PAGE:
The A$232 billion cryptocurrency market capitalisation by Coin share as at 30th October 2017 (Source: coinmarketcap.com).

There are over 1,000 coins now available across multiple exchanges. With so much proliferation going on, ‘pump and dump’ schemes are common and as with any financial system there are scams and shady characters to be aware of. People have tried to take advantage of the lack of regulation and anonymous nature of crypto-coins to set up black markets, such as the Silk Road; move proceeds of crime; steal or avoid taxes. But it’s not all being used for nefarious activities – there are increasingly legitimate emerging technologies such as Etheruem, a blockchain development platform and Ripple, an interbank payment system – all of which have come about due to the increased popularity of these coins. Other applications in development tackle social network and gaming participation reward schemes, supply chain logistics, internet of things (IoT), storing digital identities and electronic voting.

The primary use of cryptocurrencies, however, is a store of value and medium of exchange and this has created controversy, causing polarised views within the finance industry. Naysayers have likened the growth in cryptocurrency to the 17th century Dutch tulip mania and the Beanie Babies bubble of the 1990s. It has also been compared to the rise and fall and rise again of the Dot-com era.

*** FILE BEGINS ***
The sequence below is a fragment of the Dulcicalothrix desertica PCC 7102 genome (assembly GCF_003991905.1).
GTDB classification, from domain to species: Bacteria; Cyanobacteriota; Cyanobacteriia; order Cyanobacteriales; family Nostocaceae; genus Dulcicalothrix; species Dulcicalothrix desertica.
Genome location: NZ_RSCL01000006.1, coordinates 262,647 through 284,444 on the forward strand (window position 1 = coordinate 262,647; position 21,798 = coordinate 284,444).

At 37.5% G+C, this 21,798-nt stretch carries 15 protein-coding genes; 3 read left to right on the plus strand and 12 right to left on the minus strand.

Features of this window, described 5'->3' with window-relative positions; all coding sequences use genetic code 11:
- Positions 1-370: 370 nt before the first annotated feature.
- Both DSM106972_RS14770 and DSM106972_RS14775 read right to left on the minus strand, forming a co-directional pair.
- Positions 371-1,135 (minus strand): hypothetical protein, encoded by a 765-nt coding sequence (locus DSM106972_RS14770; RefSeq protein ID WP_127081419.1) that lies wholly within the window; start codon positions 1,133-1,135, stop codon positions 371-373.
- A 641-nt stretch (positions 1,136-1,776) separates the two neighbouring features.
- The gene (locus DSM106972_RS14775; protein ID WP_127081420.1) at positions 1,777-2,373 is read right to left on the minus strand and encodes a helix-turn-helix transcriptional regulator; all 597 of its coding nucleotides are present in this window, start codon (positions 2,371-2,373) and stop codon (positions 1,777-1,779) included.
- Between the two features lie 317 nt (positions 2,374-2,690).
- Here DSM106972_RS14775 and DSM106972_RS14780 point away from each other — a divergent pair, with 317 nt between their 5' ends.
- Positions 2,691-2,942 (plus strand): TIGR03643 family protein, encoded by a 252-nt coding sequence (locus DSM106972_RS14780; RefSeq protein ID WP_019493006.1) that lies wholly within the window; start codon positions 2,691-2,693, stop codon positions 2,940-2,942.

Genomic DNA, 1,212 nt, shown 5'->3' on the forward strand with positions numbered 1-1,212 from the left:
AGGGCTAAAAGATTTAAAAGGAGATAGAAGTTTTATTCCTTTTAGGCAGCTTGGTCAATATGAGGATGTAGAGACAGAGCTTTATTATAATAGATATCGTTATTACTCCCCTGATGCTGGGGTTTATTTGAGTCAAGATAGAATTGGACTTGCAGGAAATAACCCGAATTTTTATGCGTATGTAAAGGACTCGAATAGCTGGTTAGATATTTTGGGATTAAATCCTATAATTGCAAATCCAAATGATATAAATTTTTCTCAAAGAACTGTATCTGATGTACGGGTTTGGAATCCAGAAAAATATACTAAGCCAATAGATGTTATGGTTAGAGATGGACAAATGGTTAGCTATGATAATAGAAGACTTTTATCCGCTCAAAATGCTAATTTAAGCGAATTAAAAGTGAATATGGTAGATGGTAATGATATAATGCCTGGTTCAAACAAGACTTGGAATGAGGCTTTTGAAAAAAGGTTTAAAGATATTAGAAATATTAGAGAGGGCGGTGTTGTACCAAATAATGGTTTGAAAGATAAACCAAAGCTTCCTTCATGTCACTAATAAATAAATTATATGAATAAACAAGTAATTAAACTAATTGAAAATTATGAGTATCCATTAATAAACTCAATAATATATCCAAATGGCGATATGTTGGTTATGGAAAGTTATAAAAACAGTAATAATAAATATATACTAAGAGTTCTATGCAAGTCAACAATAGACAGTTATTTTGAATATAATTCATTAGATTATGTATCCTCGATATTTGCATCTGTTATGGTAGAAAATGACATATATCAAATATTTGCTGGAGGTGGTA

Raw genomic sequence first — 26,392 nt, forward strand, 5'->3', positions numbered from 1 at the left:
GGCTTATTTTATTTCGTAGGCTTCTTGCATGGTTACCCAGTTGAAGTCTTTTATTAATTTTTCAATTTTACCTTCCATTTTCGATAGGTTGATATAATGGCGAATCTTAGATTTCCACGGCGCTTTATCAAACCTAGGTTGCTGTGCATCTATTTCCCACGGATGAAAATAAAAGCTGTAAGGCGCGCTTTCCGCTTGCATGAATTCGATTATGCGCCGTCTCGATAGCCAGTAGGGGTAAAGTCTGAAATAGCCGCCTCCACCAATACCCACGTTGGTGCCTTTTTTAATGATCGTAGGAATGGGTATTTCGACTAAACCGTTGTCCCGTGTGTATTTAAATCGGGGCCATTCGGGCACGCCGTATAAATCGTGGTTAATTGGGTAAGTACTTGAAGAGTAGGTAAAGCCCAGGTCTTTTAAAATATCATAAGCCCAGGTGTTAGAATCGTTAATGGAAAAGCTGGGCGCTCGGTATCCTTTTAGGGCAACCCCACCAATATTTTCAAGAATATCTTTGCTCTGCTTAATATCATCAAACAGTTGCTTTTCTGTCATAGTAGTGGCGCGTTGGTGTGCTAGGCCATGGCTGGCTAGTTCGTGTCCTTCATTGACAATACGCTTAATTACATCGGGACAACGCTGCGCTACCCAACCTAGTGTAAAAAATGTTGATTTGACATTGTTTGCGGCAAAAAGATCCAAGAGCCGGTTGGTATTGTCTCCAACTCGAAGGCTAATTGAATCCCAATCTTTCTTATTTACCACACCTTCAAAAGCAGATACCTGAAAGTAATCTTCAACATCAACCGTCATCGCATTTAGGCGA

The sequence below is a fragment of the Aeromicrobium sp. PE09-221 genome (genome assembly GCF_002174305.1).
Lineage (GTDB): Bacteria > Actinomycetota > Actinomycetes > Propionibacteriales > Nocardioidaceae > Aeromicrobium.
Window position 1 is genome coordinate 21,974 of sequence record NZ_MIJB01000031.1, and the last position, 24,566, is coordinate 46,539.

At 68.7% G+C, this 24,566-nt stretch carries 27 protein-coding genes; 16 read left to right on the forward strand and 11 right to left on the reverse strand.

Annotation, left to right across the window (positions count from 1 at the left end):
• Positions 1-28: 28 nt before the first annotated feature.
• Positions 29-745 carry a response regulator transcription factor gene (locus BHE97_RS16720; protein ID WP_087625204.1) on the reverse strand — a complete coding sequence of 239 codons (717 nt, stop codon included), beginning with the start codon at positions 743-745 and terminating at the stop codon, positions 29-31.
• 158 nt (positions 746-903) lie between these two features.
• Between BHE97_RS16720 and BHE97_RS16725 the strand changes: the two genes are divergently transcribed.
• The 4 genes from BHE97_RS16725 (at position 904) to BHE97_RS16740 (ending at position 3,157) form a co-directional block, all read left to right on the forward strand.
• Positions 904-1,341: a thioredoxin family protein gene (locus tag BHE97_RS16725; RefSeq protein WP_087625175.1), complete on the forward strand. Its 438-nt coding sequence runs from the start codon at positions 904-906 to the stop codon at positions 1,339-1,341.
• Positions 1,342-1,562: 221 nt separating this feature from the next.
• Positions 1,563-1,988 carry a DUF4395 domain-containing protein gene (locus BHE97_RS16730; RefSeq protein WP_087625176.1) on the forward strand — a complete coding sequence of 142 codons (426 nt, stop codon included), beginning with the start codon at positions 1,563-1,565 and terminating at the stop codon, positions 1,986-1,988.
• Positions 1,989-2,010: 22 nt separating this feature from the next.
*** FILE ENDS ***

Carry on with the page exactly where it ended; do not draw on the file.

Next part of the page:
The mentality of many in the “coin” community is varied. Some participants are crypto-anarchists disillusioned with the global banking system who see Bitcoin as the new digital gold. There are those who believe wholeheartedly in the technology of blockchain and smart contracts, and also many who simply want to invest or trade and make money. Online forums and messaging services such as Reddit, Bitcointalk and Telegram are full of crypto-enthusiasts using playful terminology such as “hodl to the moon” or “Lamboland” – a term where investors keep hodling (hold purposely misspelt – a play on stupidity) their coins through volatility until they reach the moon or a fictional land where everyone has profited and is driving around in Lamborghinis.

So where is this all heading?